Note: Ticknock or Tiknock is a townland southwest of Sandyford in Dublin at the northeastern foothills of the Dublin Mountains

Today was beautiful so I decided get a LUAS tram as far as the Laughanstown tram stop and then walk along Lehaunstown Lane [spelling is a bit confusing] towards the Church at Tully. Unfortunately access to the ruined church and graveyard was blocked so I decided to continue on towards the M50 bridge and much to my surprise I arrived at the bottom of a stepped and ramped path which I had not seen before so I decided to explore and I ended up walking in a loop which returned me to the bridge.

On my return home further research revealed that I had explored what is to become one of three new public parks under development in Cherrywood. Below is a description by the developers:

Ticknick Park is primarily intended to provide formal recreational facilities in the form of grass playing pitches. The pitches will be constructed to a high level of functionality and will be suitable for use all year round, due to a high-capacity drainage system. A path circuit is proposed around the playing pitches, wide enough to accommodate maintenance and emergency vehicles. Adjacent to the pitches will be a changing facility with toilets and ancillary facilities, along with parking for up to 22no. cars (including 2no. universally accessible spaces), and turning space for coaches for team transport, as well as service vehicle access. These will be accessed by pedestrians, cyclists and vehicles via a route from the existing M50 Lehaunstown Lane bridge. Also included in the park layout is a maintenance facility for the whole of Cherrywood.

The importance of external and internal views within the park has been accounted for in the design. Appropriate planting and the management of existing trees and vegetation (crown-lifting and thinning, pruning of vegetation) are proposed to maintain and enhance certain important views and vistas.

Cherrywood SDZ is the single largest undeveloped land-bank in Dún Laoghaire-Rathdown, and is approximately 360 hectares in size, nestled at the foot of the Dublin Mountains, is strategically located between the M50 and N11 transport corridors approximately 1km north of where they fork from the M11 and approximately 8km south of Dún Laoghaire town centre. Dún Laoghaire-Rathdown County Council, in recognising the area's strategic importance, applied to the Government for Strategic Development Zone (SDZ) status and the Government designated it as an SDZ in May, 2010.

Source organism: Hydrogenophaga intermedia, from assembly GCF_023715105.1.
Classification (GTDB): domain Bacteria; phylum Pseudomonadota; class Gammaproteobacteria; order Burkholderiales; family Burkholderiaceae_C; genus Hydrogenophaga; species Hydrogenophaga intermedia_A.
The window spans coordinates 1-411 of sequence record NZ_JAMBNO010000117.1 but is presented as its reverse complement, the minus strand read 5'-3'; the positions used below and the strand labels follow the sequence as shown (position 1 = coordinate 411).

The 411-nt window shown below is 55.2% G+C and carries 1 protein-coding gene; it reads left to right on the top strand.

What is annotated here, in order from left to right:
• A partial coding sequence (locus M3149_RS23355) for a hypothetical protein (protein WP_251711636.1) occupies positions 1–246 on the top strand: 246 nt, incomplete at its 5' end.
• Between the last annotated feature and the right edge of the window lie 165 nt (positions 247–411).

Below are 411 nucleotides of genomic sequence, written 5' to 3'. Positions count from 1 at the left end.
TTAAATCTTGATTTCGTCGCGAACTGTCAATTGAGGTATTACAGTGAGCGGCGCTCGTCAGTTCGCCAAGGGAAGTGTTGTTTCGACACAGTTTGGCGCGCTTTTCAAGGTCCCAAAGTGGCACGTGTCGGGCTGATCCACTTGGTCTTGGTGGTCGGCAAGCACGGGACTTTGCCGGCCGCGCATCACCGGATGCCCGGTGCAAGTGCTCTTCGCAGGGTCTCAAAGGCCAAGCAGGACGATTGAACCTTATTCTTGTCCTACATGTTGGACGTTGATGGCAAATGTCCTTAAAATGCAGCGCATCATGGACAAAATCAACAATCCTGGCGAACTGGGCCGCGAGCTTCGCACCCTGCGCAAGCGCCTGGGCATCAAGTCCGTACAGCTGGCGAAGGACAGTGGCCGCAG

Dún Laoghaire-Rathdown, in their role as the designated Development Agency for Cherrywood SDZ, had a statutory duty to draft and agree a Planning Scheme for the SDZ, which was approved by Council following a comprehensive public consultation in December 2012. This was then formally submitted to An Bord Pleanála who subsequently approved the Planning Scheme with modifications in April 2014.

The front-loading of significant transport and social infrastructure (parks and schools) outlined in the Planning Scheme will ensure that the SDZ area will be transformed into a new vibrant community, with approx. 8,700 homes including a minimum of 10% social housing units, spread over the new Town Centre and 3 smaller Village Centres with superior transport links including an enhanced bus service and 5 Luas stops throughout.

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